Why is the childhood obesity rate so high in our country? Why is it so hard for children to lose weight, when they should have high energy levels? Why is it that even for parents who instill good healthy lifestyle habits, their kids can become overweight or obese? There are many questions that surround childhood obesity and kids’ weight loss and some of the answers are addressed in a recent CNN article by Jacque Wilson.
As one mother in the article points out, although she practices good eating habits with her children, there are factors beyond her control at school and extra-curricular activities. Teachers hand out junk food in the morning, before it’s even lunchtime and sugary treats are used as rewards after soccer practice. It can be extremely frustrating for a parent who works so hard to practice good habits, only to have them unravel outside of the home.
Dr. Stephen Daniels, chief pediatrician at Children’s Hospital Colorado, points out that every day, children are exposed to fast-food advertising, surrounded by vending machines at school, have hundreds of channels to watch on TV, own multiple video game systems, and live in neighborhoods that don’t even have sidewalks. It is not a very promising environment for a healthy lifestyle.
Studies have linked overweight and obese children with social issues, including bullying and isolation. More importantly, excess weight is linked to multiple health problems including cardiovascular disease, diabetes, sleep apnea, liver disease and bone and joint problems, according to the Centers for Disease Control and Prevention. The statistics are scary: about two-thirds of obese children grow up to be obese adults, which makes the fight against childhood obesity even that more critical.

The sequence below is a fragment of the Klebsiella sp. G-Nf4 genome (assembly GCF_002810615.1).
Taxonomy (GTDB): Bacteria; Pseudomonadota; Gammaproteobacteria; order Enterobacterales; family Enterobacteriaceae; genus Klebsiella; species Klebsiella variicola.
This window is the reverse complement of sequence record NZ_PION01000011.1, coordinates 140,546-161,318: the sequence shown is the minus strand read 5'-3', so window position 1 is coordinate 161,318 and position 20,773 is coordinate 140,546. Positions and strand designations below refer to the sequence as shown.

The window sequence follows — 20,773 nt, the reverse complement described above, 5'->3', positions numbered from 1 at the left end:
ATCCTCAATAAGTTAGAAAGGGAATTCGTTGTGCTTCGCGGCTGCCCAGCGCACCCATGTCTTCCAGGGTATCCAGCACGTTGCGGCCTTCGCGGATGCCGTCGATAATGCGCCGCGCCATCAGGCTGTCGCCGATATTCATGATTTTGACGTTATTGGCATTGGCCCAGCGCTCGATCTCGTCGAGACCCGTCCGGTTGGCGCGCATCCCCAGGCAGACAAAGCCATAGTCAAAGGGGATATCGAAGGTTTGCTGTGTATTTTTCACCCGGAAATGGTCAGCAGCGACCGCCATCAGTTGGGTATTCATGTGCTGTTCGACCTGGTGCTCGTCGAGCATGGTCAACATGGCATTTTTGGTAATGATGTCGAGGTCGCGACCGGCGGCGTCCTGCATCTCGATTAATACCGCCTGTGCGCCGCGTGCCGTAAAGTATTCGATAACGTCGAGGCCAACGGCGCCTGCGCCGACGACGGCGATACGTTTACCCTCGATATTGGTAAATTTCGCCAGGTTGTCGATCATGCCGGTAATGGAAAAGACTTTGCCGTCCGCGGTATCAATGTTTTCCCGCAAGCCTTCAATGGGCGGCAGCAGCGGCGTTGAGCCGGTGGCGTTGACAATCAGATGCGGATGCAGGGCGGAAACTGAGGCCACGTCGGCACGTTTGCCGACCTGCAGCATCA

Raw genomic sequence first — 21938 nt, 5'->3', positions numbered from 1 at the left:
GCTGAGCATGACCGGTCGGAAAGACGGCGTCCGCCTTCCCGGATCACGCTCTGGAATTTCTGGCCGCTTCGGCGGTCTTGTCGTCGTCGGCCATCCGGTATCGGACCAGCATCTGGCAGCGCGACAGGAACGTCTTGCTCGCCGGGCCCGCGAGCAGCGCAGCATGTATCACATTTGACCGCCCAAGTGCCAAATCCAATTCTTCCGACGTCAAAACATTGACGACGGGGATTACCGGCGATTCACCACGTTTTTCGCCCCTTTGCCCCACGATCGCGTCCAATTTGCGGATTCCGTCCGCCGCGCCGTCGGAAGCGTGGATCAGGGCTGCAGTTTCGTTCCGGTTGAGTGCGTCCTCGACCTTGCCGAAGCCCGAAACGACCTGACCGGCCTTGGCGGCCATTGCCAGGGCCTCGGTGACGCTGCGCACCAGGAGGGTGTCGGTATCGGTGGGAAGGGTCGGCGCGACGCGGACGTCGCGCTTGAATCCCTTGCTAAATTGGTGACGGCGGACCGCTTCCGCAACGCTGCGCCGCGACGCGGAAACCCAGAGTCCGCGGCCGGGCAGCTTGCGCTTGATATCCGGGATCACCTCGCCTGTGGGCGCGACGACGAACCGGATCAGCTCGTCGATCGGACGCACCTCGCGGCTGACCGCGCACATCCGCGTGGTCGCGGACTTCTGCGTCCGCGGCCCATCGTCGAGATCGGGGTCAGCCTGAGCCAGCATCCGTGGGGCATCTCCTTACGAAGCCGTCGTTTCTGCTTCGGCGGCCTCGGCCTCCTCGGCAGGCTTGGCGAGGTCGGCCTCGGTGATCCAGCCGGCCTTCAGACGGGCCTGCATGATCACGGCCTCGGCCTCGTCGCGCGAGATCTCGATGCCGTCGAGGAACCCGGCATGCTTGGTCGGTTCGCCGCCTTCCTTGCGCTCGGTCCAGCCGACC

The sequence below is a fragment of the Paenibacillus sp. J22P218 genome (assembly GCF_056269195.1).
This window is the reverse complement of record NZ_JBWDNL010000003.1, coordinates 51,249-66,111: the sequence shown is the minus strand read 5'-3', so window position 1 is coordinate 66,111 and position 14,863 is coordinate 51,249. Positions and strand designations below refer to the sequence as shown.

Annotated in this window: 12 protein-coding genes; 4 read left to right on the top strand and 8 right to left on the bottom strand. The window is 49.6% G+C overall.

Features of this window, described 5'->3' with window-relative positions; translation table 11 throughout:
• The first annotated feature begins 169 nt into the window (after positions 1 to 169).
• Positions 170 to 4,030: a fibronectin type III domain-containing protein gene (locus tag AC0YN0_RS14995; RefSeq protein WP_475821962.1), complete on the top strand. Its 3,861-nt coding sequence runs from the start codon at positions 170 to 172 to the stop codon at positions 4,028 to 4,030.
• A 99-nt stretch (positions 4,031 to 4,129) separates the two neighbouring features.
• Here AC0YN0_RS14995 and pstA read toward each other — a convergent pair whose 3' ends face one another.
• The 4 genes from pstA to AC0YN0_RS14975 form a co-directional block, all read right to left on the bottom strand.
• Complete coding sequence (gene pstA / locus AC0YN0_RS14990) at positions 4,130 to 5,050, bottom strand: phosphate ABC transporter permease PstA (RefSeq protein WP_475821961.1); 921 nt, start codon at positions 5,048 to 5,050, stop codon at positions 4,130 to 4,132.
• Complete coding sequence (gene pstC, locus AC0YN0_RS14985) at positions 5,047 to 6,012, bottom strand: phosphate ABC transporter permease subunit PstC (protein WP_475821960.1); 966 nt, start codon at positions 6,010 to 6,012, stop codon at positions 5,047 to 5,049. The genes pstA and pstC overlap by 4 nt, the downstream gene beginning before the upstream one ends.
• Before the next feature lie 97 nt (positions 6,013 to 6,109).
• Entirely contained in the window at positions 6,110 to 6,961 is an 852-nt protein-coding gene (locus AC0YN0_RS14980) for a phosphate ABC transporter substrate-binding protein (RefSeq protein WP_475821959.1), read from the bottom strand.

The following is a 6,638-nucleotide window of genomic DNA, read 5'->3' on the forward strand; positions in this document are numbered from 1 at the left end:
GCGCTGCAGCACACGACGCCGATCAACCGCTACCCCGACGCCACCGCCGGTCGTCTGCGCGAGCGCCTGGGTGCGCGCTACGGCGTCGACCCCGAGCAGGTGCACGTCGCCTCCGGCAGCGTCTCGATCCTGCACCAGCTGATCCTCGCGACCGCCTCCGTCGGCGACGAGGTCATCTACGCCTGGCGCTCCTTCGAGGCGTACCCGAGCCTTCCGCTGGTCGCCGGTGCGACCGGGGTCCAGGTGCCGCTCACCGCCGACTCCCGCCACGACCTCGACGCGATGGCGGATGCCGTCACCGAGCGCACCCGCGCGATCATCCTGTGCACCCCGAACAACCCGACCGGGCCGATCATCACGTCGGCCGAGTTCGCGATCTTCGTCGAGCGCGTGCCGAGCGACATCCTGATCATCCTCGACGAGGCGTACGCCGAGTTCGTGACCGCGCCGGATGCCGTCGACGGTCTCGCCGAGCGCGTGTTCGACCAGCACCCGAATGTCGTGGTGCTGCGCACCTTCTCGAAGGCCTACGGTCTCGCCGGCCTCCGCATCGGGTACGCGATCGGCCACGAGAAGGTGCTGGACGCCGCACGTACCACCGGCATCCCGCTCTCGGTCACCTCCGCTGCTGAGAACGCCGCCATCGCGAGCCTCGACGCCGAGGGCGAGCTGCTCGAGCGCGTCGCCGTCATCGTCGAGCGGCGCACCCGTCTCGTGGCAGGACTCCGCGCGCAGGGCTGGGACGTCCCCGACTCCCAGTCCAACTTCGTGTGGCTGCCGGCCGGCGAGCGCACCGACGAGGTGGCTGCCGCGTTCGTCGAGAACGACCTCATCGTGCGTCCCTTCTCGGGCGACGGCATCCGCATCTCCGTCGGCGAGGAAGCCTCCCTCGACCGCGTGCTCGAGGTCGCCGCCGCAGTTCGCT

Another reason why weight loss is so difficult for children? Stress. Researchers have found a link between stress and lack of self-control, which can lead to overeating. It can also damage the ability to avoid temptation, which means more junk food, leading to excess fat and a higher body mass index. It can be a vicious cycle: lower income children have less healthy food stores nearby, more junk food available because it’s cheap, fewer places to play outdoors, and a harder time curbing bad impulses.
“What we need to do as a society is work to make the healthier choice the easier choice,” says Daniels.
Fortunately, that does seem to be the direction we’re moving in. Policymakers are issuing new rules for healthier foods in school and local programs are encouraging more physical activity. Of course, the obesity crisis will not be fixed immediately, but it is the right idea.
Daniels knows how important it is to get the whole family on board to follow a healthy lifestyle. “You have to understand what kinds of behaviors are leading to the problem and the changes to take,” he says. “It’s helpful to go slow. It’s about simple goals. You don’t have to get to a perfect weight in order to have the health benefits.”
Shane Camps & Resorts believes in the same philosophy as Daniels. Weight loss goals should be realistic and do take time, but the health benefits you gain from even the smallest changes will have positive effects for a lifetime. Get the whole family involved: Camp Shane offers weight loss camps for children and teens in New York, Georgia, and California. Shane Diet Resorts weight loss program for adults has a location in New York. For healthy lifestyle tips on Twitter, follow @campshane and @shanedietresort.